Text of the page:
Why do we spend? It’s a surprisingly personal question to ask somebody. Money is an aid to behaviour, and we may worry that the way we spend our money says something wrong about us.
But why do we spend? What are the reasons people usually cite?
For many, it’s status spending. We won’t call it that – we’re socialised to see being loud about our money as distasteful – but that’s what it is.
For some, it’s a bold, proud statement. We want the flash, the glamour, the cars, the big houses and destination events and holidays, the celebrity friends and bodies. In our professional lives, we want people to take us seriously as movers and shakers in the world. We dress for big success. Dress to be trusted. Dress to live up to people’s faith in us and to show our families we’ve made it.
We spend to spite our circumstances and to show the world how far we’ve come and how blessed a new car or house makes us feel. We enjoy and revel in our status spending because it shows we’re on the move and gaining on the world.
Most of us, even to a small degree, spend to gain social equity. Status spending and anxiety spending are externally motivated and driven by insecurity to ever more arbitrary displays of wealth. We doubt our intrinsic value. Our struggle is to uncouple our own worthiness from our car, our address, the school we can afford to send our children to, or the glamorous and expensive circles we run with.
To a more modest degree, we may status-spend because we feel the values of others being imposed upon us. To keep a nice home that will make people not think badly of us or worry about us. We want to look like we’ve grown-up and not just become older teenagers, and outfit our lives with all the things we believe grown-ups should have.
We want our lifestyles and our home decor to speak to the well-meaning, sociable values we have. Environmental consciousness, a good taste in art and books, fashionability. We have minimalist apartments full of new and incredibly expensive stuff, or environmentally-friendly houses that cost the earth set up. We want to blend our comforts and our social consciences. We might spend an astronomical amount on an electric car, rather than find ways to drive less.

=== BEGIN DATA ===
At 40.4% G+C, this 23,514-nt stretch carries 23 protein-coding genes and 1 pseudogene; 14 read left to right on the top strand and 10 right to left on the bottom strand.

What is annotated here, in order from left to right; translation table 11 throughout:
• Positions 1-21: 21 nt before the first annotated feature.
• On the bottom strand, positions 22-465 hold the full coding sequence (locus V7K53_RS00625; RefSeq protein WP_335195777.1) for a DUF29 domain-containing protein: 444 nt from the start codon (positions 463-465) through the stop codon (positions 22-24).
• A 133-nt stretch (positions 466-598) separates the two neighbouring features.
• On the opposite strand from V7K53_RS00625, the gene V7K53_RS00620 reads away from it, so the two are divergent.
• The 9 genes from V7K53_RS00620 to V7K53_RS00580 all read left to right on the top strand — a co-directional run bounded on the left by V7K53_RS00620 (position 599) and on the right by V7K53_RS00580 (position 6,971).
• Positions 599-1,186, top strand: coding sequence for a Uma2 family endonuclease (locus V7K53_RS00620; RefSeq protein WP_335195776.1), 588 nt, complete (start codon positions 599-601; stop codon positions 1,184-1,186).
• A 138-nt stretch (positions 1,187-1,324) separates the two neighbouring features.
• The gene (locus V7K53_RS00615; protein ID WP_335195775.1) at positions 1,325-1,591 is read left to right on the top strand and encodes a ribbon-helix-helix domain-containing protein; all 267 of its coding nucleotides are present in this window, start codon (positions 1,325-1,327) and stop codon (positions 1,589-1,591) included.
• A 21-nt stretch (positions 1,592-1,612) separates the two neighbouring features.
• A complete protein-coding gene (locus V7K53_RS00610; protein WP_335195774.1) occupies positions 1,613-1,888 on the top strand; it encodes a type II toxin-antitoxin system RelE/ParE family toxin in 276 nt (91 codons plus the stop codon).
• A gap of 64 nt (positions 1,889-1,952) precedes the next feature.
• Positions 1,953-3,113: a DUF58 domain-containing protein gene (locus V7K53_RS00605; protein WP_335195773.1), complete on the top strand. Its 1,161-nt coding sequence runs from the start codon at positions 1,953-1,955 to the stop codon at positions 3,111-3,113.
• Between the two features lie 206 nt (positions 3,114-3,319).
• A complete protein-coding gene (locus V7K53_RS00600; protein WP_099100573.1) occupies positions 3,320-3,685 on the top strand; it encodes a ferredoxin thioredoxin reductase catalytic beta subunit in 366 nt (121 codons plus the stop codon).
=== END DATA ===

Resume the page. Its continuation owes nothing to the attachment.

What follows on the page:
Like status spenders, anxiety spenders worry about what others think. We value respectability as much as our parents’ or grandparents’ generation did. We are just as averse to embarrassment or looking like we don’t know what we’re doing. We will spend an awful lot looking like we’ve got it all figured out.
Feel-good spenders spend on sensualities and experiences. Life is short – or at least our sense of the future is rather short-sighted – and we live in the moment. There is nothing much we can see to do with money other than enjoy it. Saving seems kind of pointless because the trail disappears into the mists a few months ahead. Something blocks us being able to see the consequences of our choices clearly.
Feel-good spenders are generous – we want others to enjoy the moment with us. If others worry about money, the generous feel-good spender might well cover them, and don’t want to be burdened thinking about the future. We can’t control the future. We fear the future. We’re getting on well enough as we are now, so why shouldn’t this state of things continue?
Feel-gooders rely on being able to buy our way out of bad feelings. We cure a fit of ennui with a coffee, a fresh packet of cigarettes, chocolate. Medicate a bad day with a special treat – some take-out or new shoes or a weekend away. We spend to avoid feelings and feel trapped and irritable when we’re no longer able to spend.
Bargain-buyers shop for safety. We may be chronic-shoppers, disguising our buying with ‘sensible’ purchases, or we may be hoarders, who pile up our possessions as security-blanket…
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